The COO must work with different leaders across the company to ensure all parts of the business are working together to deliver the same goal, not only protecting the business from damaging threats, but also building positive differentiation from its competitors.
“With companies increasingly aware of the cyber-risk introduced by partners and suppliers, creating a digitally pure enterprise that can confidently boast risk-free sharing of business information is immensely valuable, and that’s where the COO can play a crucial role,” says Dan Turner, CEO at cybersecurity firm Deep Secure. “Any business that can establish a track record for guaranteeing its users, partners and customers access to clean, threat-free business content and services will differentiate themselves in today’s dangerous cyber landscape.”
Technology is a firmly established part of marketing and customer experience. The role of chief marketing officers is rapidly changing and technology is becoming more deeply embedded in their responsibilities as they drive digital transformation within the organisation. Therefore, it is essential they fully understand the ongoing dangers of cybersecurity and GDPR.
CMOs and their marketing teams manage confidential data so must understand the principles of cybersecurity as part of their responsibility to be compliant and responsible for where information is stored, how it is managed and whether it is being used in a secure way.
The rise of marketing technology, or martech, has seen emerging innovation, including social media, design, email marketing and automation apps, become the norm for marketing campaigns, which presents an opportunity to hackers. Of all C-level positions, CMOs must have the strongest security awareness of how technology is used in the business.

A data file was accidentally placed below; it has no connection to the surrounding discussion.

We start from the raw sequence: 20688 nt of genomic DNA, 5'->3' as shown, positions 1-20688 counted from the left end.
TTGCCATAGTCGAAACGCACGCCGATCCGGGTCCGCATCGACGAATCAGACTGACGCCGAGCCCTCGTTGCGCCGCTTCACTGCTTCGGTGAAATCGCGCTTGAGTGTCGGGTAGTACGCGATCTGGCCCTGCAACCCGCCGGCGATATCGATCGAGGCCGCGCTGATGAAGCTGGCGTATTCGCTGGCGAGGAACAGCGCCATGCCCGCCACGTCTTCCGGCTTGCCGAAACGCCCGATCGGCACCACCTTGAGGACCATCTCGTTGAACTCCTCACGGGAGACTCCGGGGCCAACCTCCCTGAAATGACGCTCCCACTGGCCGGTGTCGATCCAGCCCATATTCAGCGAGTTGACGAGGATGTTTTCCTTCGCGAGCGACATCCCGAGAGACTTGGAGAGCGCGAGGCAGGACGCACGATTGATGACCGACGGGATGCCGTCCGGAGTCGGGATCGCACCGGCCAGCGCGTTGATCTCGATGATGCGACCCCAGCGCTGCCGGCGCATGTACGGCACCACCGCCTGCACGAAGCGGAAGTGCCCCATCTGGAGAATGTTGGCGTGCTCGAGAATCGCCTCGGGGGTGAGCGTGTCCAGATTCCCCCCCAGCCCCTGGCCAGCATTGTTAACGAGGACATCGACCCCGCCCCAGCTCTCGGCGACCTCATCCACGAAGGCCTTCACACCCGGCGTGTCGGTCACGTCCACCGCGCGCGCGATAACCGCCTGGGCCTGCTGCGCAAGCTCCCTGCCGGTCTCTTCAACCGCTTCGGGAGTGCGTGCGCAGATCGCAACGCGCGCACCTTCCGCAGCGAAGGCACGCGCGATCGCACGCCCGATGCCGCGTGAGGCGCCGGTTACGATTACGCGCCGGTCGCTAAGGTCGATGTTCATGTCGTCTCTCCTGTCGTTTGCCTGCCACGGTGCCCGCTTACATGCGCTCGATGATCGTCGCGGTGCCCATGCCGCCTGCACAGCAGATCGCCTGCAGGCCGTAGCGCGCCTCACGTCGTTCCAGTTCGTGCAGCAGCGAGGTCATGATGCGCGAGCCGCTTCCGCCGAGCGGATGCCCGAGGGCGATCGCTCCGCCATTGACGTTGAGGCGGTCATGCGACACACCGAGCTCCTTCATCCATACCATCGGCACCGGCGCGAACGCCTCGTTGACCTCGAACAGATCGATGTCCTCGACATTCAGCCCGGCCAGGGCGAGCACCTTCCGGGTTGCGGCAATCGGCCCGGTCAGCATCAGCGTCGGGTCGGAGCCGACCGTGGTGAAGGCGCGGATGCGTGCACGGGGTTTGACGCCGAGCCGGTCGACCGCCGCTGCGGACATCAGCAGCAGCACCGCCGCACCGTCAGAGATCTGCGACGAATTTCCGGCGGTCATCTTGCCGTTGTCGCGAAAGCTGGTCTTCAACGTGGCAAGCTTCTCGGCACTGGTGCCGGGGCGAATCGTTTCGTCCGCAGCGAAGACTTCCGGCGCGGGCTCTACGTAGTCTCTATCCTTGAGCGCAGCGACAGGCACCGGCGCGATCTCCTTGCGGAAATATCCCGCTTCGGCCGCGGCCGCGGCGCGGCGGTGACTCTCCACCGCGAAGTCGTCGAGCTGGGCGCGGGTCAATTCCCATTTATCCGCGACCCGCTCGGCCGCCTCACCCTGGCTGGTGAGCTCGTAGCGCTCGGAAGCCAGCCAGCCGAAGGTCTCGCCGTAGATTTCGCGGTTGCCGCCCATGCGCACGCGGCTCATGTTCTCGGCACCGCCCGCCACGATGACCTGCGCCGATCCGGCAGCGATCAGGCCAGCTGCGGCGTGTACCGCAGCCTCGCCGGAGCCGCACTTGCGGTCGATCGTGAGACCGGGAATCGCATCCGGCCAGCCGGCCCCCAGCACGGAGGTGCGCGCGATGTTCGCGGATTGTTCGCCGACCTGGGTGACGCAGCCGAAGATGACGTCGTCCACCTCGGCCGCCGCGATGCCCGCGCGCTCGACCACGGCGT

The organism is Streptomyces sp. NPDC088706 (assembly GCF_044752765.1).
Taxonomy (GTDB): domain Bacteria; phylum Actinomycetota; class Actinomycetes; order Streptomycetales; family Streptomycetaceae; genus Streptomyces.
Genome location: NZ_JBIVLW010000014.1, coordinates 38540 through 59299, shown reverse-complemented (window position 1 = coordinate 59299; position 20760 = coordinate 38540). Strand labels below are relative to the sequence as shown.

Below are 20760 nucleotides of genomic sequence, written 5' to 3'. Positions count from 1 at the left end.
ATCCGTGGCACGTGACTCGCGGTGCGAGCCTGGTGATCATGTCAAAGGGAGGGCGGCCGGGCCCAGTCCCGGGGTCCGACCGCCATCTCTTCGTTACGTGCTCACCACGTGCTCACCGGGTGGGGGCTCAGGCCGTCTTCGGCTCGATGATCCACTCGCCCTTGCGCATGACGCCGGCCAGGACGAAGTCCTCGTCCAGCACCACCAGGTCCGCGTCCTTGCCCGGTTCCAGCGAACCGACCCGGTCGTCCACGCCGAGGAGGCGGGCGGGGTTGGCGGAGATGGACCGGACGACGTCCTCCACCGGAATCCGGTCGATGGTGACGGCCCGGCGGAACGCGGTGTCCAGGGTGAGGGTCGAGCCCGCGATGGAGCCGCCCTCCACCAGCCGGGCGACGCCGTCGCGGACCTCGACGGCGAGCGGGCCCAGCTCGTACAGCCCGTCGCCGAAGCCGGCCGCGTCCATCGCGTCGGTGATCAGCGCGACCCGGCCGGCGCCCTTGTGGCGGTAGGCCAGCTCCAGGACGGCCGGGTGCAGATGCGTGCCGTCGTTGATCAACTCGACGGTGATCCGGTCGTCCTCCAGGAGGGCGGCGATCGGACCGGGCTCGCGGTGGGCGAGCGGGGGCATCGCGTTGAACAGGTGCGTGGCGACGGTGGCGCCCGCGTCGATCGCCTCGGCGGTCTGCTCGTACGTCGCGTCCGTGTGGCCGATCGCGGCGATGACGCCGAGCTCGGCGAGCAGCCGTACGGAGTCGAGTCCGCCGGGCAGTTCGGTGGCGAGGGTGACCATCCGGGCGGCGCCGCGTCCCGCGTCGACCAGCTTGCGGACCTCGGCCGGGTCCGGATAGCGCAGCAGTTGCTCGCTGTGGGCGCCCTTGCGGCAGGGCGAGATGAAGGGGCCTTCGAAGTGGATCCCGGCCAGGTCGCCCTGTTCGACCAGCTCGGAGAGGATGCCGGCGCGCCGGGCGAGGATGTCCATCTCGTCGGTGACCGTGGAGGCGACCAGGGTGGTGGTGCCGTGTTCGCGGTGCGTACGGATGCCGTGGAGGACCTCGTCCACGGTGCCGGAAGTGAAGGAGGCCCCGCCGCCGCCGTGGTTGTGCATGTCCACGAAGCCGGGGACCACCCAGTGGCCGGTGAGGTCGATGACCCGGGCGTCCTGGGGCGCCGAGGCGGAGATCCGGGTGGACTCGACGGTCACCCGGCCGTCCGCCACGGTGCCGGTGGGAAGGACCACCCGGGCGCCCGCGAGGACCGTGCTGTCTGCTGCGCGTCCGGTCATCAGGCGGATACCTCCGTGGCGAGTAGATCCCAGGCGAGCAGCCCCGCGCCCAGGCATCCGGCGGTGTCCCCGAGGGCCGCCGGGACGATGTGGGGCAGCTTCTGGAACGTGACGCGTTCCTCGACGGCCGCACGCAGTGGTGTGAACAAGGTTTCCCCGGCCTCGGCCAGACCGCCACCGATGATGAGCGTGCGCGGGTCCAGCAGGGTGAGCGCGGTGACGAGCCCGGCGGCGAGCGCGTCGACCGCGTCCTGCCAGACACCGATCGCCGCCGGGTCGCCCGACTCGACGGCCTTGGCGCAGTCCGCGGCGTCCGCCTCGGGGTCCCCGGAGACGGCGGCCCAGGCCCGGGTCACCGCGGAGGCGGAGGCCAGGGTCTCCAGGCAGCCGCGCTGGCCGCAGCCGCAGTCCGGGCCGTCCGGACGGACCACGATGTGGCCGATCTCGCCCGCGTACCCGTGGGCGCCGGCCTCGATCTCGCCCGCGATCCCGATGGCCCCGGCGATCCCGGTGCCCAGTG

“Working collaboratively alongside their C-suite colleagues, CMOs should ensure the right cybersecurity technology is implemented to protect the organisation and its customer data, and help the business achieve its goals,” says Faye Eldridge, head of demand at Doherty Associates. “CMOs can also advocate better cybersecurity practice within the organisation by providing marketing communications on cybersecurity awareness to employees.”
The chief revenue officer is responsible for all sales generation across the company and this includes the processes business development teams adopt. It puts the CRO in a similar boat to the CMO, ensuring sales staff are aware of their responsibilities to be GDPR compliant when attempting to acquire leads and applying basic security practices to their outreach.
To protect companies from cyberthreats effectively, CROs must foster a culture of security and accountability among the sales team. Cybercriminals are always finding new ways to attack businesses, exploiting vulnerabilities in technology and the humans who use it. As a result, CROs need to be multidisciplinary. While this doesn’t mean deep expertise, it does require a deeper awareness of the nature of cyber-risks and how they can be addressed.
“In today’s threat landscape, businesses must go beyond establishing baseline protocols to create and maintain a secure environment,” says Adam Philpott, Europe, Middle East and Africa president at McAfee. “The key to achieving cyber-resilience within an organisation is collaboration and understanding across the board. C-level positions and cybersecurity experts need to find a common data-language to understand the risks and how to adapt to manage them.”